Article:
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It's interesting that when people talk about free markets, they so often quote that line from the movie Wall Street: "Greed is good." I recently read an essay by Stanley Weiser, who wrote the screenplay for Wall Street, explaining that he never understood why "Greed is good," became a such rallying cry for capitalists. After all, the character who makes that pronouncement ends up in jail by the end of the movie. And Adam Smith wasn't in favor of greed either. His theory was that economies tend to benefit as a whole when individuals are given the freedom to pursue their separate self interests. But as we pointed out in our program, The Buddha in the World, Adam Smith also wrote about the dangers of materialism:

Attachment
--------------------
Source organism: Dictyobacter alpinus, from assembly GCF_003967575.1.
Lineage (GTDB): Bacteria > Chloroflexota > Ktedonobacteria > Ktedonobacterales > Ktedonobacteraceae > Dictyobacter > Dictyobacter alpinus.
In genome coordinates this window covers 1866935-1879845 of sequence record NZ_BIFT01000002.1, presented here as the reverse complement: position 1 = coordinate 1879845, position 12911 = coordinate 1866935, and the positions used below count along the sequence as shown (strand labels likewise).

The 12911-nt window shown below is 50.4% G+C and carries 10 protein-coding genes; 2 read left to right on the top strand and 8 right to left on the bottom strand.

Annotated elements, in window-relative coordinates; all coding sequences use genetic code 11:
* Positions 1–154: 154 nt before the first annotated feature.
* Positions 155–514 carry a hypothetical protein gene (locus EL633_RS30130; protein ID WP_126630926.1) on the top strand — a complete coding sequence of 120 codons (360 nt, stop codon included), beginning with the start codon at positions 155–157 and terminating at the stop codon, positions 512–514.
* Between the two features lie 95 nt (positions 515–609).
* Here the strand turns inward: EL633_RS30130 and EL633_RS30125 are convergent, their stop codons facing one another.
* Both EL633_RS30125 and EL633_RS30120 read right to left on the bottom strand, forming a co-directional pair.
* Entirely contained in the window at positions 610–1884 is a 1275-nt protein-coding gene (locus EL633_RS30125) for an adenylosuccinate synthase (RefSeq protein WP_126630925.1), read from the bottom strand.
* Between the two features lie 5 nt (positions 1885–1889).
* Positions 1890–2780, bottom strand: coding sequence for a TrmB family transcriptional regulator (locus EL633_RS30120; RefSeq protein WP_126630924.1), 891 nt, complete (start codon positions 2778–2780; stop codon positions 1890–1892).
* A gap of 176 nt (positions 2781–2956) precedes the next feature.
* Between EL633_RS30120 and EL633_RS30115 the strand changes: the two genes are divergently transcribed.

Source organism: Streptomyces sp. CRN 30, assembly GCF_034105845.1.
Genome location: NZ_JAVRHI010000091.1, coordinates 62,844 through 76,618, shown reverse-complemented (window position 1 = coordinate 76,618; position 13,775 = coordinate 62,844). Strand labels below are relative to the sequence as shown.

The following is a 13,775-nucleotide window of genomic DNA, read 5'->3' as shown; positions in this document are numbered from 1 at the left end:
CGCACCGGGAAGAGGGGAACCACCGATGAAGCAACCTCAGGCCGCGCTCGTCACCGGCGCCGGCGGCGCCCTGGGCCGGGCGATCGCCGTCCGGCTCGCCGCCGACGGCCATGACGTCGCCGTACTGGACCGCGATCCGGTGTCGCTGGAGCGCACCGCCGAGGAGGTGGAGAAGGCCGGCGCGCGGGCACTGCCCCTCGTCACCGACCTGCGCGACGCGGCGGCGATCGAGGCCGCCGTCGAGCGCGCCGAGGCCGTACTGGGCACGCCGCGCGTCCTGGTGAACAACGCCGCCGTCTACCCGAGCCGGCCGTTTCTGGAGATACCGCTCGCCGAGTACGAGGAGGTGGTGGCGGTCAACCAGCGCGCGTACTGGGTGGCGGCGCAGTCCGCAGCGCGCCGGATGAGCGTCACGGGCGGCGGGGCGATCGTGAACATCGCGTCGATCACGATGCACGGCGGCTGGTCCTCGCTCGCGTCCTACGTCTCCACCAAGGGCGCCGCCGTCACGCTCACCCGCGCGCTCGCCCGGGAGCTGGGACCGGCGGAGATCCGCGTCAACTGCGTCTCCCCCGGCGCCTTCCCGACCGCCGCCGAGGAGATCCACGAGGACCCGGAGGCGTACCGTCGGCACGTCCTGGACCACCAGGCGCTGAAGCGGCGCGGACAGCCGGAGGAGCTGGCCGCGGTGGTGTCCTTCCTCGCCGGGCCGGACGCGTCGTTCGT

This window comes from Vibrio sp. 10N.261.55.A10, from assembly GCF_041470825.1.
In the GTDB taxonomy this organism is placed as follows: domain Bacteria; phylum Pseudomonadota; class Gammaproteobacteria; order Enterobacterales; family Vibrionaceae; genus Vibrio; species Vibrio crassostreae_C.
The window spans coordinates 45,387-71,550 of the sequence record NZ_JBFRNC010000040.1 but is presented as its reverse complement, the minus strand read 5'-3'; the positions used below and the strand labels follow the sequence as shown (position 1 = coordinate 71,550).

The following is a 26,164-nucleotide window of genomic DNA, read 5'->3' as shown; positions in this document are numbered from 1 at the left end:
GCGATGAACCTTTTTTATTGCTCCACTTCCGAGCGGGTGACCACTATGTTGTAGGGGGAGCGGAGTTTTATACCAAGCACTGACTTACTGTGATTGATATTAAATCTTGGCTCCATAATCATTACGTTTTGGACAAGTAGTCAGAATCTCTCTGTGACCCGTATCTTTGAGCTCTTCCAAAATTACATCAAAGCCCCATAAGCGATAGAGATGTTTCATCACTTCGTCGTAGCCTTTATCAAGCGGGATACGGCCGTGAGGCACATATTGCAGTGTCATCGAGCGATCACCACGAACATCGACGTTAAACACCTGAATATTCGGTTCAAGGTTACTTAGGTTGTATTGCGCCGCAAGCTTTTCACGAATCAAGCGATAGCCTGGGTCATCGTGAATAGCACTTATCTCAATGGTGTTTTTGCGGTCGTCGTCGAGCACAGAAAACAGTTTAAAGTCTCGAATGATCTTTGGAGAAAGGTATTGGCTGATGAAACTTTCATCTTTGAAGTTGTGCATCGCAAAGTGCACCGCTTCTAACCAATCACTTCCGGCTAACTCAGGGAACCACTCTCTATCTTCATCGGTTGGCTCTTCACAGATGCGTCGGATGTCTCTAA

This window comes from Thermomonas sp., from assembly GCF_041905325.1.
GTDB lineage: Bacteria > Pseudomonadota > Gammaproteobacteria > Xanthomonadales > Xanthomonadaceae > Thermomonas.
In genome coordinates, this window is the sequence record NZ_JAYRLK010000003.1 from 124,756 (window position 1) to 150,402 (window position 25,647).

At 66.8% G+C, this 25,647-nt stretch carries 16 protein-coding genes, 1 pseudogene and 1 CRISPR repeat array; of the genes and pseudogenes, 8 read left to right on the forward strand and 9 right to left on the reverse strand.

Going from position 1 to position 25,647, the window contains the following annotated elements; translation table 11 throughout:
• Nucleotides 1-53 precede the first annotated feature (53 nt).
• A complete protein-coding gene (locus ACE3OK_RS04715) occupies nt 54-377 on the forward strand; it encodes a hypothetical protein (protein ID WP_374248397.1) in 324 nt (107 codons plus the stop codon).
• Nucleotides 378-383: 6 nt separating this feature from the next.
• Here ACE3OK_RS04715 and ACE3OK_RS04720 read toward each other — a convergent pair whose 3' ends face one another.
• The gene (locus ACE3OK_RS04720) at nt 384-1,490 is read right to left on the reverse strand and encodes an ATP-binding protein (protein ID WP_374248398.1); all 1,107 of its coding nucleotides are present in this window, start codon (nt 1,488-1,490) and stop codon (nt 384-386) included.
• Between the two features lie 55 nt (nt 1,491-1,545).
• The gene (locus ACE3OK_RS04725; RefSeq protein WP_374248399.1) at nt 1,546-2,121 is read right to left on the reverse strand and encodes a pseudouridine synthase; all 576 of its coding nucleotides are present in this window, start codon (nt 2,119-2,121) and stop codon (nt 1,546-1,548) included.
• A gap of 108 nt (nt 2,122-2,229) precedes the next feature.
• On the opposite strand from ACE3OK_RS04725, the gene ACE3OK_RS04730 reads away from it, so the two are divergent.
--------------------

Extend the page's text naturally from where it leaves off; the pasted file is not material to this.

"Power and riches....are enormous machines contrived to produce a few trifling conveniences to the body. They are immense fabrics, which it requires the labor of a life to raise, which threaten every moment to overwhelm the person that dwells in them, and which, while they stand, can protect him from none of the severer inclemencies of the season. They keep off the summer shower, not the winter storm, but leave him always as much and sometimes more exposed than before to anxiety, to fear and to sorrow, to diseases, to danger and to death."